If this picture looks familiar, you’d better start learning how to reduce computer eye strain.
What could have caused this achy sensation in the eyes – “eye strain”?
There are several possible causes, such as:
- one or both eyes are unable to focus well;
- both eyes cannot track together; or
- you have been too hardworing – excessive continuous close work without a break.
Only a good eye exam can determine whether both eyes are centered in the same place or, for example, if one of the six eye muscles is pulling on the eye a little differently from others and causing the two eyes to be misaligned.
Rarely, a more serious problem can lead to eye strain-like symptoms or headache.
Headaches around the eyes can also produce symptoms similar to those of computer eye strain.
Working under fluorescent lights can cause eye strain as well as other problems, including migraine attacks.
The symptoms of eyestrain include:
- blurred vision,
- sensitivity to glare,
- difficulty adjusting to light,
- worsening of nearsightedness, and
- decreased concentration
Any of these symptoms can also be related to more serious diseases; each needs to be considered in the context in which it occurs.
Using your eyes intently for hours in an enclosed space without resting contributes not only to eye strain but also to other health problems.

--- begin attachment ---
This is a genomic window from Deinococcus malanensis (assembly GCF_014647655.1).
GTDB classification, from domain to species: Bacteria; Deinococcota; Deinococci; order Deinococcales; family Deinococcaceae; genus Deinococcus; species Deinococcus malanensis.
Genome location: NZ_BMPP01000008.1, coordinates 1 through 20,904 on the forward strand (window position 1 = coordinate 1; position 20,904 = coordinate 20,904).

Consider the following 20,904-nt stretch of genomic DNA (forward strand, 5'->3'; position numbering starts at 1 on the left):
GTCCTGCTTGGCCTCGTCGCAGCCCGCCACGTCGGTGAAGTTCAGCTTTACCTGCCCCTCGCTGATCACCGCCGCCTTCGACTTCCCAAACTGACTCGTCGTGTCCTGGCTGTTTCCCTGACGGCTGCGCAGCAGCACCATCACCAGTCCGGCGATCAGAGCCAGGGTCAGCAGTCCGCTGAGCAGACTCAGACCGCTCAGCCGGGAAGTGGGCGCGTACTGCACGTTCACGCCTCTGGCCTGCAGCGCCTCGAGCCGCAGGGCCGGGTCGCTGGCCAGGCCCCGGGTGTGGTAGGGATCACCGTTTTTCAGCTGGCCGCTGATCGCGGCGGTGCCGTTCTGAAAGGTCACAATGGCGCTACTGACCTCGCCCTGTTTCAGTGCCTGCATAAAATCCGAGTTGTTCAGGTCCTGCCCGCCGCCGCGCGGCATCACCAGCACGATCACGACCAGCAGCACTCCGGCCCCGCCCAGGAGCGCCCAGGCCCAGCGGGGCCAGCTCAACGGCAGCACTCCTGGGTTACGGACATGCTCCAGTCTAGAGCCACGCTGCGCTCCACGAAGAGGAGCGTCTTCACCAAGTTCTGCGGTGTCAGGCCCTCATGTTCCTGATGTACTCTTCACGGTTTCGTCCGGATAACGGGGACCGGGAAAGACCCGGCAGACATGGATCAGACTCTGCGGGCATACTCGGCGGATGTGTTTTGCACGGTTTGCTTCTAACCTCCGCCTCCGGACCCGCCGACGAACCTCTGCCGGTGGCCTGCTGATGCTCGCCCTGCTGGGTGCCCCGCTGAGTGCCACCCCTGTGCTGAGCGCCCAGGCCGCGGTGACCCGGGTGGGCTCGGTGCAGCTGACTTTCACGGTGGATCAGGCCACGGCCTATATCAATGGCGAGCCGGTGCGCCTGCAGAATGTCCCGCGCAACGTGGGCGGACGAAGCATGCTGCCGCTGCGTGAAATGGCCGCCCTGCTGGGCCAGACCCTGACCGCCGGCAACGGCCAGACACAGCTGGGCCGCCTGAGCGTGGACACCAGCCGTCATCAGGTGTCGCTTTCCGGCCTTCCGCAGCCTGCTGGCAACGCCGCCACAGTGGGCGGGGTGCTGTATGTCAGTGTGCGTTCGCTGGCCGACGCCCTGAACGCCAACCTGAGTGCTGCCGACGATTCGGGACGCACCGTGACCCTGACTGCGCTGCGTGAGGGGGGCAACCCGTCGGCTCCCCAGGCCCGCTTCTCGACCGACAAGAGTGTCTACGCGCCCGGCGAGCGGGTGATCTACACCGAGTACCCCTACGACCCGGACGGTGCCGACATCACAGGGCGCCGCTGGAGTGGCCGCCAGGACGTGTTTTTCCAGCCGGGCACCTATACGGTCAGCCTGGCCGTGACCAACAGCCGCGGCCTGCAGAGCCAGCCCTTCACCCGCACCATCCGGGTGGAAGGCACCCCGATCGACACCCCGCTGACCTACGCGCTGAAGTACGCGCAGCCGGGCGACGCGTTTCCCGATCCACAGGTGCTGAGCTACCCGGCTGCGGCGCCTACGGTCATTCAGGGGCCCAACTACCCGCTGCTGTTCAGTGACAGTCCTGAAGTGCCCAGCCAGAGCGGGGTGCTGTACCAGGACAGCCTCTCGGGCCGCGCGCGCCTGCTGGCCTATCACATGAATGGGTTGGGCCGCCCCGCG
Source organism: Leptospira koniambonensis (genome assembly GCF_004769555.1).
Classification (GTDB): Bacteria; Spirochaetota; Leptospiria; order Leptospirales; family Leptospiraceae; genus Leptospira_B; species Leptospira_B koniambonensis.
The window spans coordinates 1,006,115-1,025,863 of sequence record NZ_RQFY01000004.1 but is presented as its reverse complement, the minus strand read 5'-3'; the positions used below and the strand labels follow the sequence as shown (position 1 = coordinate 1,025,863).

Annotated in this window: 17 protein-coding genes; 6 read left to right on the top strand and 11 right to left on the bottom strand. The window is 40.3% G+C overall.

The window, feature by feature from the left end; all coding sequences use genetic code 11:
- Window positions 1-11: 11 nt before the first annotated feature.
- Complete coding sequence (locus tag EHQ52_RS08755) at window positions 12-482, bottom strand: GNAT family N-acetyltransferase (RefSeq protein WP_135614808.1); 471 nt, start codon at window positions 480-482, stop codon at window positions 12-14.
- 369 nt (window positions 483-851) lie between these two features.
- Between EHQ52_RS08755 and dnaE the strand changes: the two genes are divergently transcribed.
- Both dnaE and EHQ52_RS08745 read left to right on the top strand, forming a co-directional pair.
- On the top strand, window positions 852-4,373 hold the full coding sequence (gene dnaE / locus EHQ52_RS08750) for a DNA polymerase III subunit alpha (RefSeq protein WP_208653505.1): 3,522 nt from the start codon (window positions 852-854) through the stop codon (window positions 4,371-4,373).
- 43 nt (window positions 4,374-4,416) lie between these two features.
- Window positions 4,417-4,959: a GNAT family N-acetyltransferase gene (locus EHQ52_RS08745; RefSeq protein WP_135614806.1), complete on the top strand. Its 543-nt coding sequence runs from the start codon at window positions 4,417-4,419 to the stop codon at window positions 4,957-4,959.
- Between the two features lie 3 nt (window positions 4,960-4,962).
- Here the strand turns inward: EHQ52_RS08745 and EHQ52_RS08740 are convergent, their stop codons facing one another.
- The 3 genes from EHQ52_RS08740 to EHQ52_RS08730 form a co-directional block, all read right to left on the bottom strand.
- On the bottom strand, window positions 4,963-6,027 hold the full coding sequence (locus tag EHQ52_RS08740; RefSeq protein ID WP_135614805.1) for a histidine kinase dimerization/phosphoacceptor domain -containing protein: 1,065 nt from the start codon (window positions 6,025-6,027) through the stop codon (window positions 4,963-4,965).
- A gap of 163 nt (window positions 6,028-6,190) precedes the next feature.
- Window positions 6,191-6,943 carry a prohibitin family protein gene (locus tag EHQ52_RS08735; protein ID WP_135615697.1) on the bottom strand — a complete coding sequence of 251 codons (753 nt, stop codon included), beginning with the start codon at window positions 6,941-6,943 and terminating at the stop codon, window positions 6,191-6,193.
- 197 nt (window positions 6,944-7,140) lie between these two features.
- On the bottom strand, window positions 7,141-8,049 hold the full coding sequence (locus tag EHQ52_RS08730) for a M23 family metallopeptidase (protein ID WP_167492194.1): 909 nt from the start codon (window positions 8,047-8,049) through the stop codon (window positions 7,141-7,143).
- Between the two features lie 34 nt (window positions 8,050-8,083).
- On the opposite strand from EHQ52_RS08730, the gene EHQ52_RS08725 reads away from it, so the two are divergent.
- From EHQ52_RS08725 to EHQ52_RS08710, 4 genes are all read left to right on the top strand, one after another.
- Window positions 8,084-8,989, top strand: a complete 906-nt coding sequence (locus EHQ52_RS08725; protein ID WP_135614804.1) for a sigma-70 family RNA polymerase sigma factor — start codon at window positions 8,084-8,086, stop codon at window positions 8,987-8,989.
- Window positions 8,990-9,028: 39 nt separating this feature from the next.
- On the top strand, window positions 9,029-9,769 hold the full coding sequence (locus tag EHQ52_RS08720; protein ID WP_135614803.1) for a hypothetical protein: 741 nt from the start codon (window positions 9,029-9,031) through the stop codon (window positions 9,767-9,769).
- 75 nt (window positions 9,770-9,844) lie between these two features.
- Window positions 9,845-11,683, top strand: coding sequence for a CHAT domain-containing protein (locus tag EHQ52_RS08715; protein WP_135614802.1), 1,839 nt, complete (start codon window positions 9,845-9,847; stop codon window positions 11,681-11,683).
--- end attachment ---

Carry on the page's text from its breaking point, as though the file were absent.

When a person stares at one spot for a long period of time, the brain is focused on balancing everything-keeping the head, neck, and other parts of the body from moving. These days, people stare most intently at the computer screen. This is particularly hard on the eyes, because they’re not looking at the entire screen, but only at microimages on it. In contrast, when you watch TV, you’re following a panorama on the screen, which doesn’t require the brain to be so fixated or the body to be so restricted.
Working at a computer for long periods at a time without a break can result in a condition called “computer fatigue syndrome,” which encompasses a host of symptoms:
- heaviness of the eyelids (eye fatigue);
- blurred vision;
- flickering sensations in vision; and
At the same time, neck and back pain can also develop.
It’s important for anyone suffering from this ailment of modern life to take frequent breaks, focus on an object across the room, and remember to blink often.
A 1997 study in the American Journal of Ophthalmology found that computer use is linked to decreased blinking and, therefore, to the development of dry eye symptoms, which can exacerbate eyestrain.
To reduce computer eye strain (and body strain you develop while working at your computer) include the following:
- Set up your computer correctly. The viewing distance from the screen to the eyes should be seventeen to twenty-six inches. The correct viewing angle is 10 to 20 degrees from midscreen to the top of the screen.
- Place reference material next to the screen, with the screen and reference material at the same distance from your eyes to reduce computer eye strain.
- Adjust screen brightness and contrast properly.
- Make sure overall room illumination is no more than three times brighter than the screen.
- Use a desk lamp, if possible, instead of an overhead light to reduce computer eye strain.
- Control glare from overhead lights and uncurtained windows. Use an anti-glare screen, set up a partition, or move your terminal to an area where glare is less of a problem.
- Rest your feet firmly on the floor. The upper thighs should not touch the supporting surface of the desk or computer table.
Remember to take frequent vision breaks and perform some eye relaxation exercises to reduce computer eye strain.